40 Years of Golf: Jubilee Exhibition in the Volkswagen Car Museum

The Golf is 40 years young, and that’s reason to celebrate. The Volkswagen Museum has dedicated a special exhibition to the birthday boy called “40 years of golf. The Early Years.” 20 exhibits available to visitors from 24 July to 5 October 2014, show the power of innovation and the creative freedom of the first generation of this bestseller. This coming Sunday, July 27, 2014, the museum offers all interested a one-day Open House with free admission.

Witnesses and participants in the introduction of the new model generation will feel back in the 1970s, as an entirely new production line was installed for the Golf I. The car museum has built a contemporary work in the exhibition, which demonstrates the use of in-house developed robots used for welding the body parts.

The golf exhibition focuses consciously on the first generation that has seen world proud in the past 35 years – with the last Golf I leaving the production lines in South Africa in 2009. From the so-called “Citi” to the the two very early “Alaska Land of Fire” on Golfs of the well-known journalist Fritz B. Busch having covered 30,000 kilometers in the toughest conditions, you get 40 years of Golf 1 together for the first time in Wolfsburg.

Research vehicles such as the ESVW II or IRVW 1, set the trend for today’s safety standards and are available for consumption reduction, are also represented. Joining them will be an early electric vehicle – the Golf I CityStromer. Even an extreme variant in the form of only twice made ​​Artz Golf also finds its place in the museum. The fact that the exhibition will be presented in this variety, especially the support of the original Golf 1 is due to 1 IG, whose members make their exhibits available.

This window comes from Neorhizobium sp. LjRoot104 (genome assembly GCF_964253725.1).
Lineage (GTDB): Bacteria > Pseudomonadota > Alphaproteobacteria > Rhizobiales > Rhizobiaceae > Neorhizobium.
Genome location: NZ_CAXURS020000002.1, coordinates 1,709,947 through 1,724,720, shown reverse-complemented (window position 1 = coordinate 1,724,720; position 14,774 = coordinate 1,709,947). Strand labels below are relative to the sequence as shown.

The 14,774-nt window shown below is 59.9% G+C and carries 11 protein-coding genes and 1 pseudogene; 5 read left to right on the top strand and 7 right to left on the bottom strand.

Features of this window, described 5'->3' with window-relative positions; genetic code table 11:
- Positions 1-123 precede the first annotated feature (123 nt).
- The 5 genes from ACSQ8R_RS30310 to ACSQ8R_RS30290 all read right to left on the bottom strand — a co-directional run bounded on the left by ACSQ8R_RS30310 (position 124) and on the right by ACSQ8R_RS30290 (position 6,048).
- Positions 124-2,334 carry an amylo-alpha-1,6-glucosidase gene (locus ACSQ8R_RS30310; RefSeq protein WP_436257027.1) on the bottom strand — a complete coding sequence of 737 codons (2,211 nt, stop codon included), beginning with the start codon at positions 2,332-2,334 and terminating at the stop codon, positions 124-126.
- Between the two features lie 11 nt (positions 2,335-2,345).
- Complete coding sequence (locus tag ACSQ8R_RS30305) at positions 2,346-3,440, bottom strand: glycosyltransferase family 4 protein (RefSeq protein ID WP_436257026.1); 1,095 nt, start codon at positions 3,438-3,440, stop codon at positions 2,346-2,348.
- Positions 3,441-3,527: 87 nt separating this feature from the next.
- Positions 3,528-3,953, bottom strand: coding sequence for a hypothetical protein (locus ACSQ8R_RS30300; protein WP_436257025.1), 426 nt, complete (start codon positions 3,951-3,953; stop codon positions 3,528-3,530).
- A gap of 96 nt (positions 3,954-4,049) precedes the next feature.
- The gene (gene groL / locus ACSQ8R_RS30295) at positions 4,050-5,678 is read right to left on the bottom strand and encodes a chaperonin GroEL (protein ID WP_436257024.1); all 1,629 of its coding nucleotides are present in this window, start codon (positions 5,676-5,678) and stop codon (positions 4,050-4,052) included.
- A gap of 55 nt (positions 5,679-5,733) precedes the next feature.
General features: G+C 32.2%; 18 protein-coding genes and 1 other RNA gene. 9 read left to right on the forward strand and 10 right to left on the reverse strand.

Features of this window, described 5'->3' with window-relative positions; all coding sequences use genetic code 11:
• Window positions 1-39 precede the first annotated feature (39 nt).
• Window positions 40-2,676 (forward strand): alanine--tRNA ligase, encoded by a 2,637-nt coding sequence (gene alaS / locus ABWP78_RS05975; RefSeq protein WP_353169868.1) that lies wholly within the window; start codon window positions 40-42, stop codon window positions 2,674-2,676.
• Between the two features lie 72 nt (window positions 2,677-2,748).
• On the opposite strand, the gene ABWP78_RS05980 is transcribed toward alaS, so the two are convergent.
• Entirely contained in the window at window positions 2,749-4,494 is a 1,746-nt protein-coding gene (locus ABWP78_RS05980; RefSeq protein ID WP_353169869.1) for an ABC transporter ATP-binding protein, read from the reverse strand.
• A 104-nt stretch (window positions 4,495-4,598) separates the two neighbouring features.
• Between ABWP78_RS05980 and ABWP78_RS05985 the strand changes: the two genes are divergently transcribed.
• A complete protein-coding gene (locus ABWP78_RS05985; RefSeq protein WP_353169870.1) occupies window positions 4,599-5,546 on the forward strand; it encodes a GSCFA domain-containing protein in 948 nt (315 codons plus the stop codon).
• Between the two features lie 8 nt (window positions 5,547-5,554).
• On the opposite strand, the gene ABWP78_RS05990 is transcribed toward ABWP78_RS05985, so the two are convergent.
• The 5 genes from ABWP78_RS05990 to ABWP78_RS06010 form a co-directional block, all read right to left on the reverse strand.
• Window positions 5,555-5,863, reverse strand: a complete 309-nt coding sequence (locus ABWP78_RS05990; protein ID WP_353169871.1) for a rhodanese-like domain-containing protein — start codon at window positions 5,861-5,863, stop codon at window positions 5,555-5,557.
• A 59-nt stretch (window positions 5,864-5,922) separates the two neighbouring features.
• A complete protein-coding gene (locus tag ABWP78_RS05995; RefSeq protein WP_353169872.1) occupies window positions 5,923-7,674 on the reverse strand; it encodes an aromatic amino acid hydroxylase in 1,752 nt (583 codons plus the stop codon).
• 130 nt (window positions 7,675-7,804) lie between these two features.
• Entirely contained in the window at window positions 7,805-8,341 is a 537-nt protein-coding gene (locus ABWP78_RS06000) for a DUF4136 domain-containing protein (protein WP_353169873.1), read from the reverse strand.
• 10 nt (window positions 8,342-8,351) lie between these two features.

The development history of the new model generation that stands for the front-wheel drive and water-cooled front engine, began in the late 1960s and presented a completely new concept a milestone.  The Beetle had his best times long past, the principle of the air-cooled rear engine was considered by customers and engineers alike as outdated. The Golf finished this difficult time and was a model for success.

The hatchback model was followed by derivatives such as the Cabriolet and the Pickup (Caddy), later followed by many variants. The great success – after 31 months of one-millionth Golf rolled off – led to an expansion of production in Brussels / Belgium, Uitenhage / South Africa, Westmoreland / USA, Puebla / Mexico and Sarajevo in what is now Bosnia-Herzegovina.

(Source- dpp-AutoReporter/hhg)

Translation by VWvortex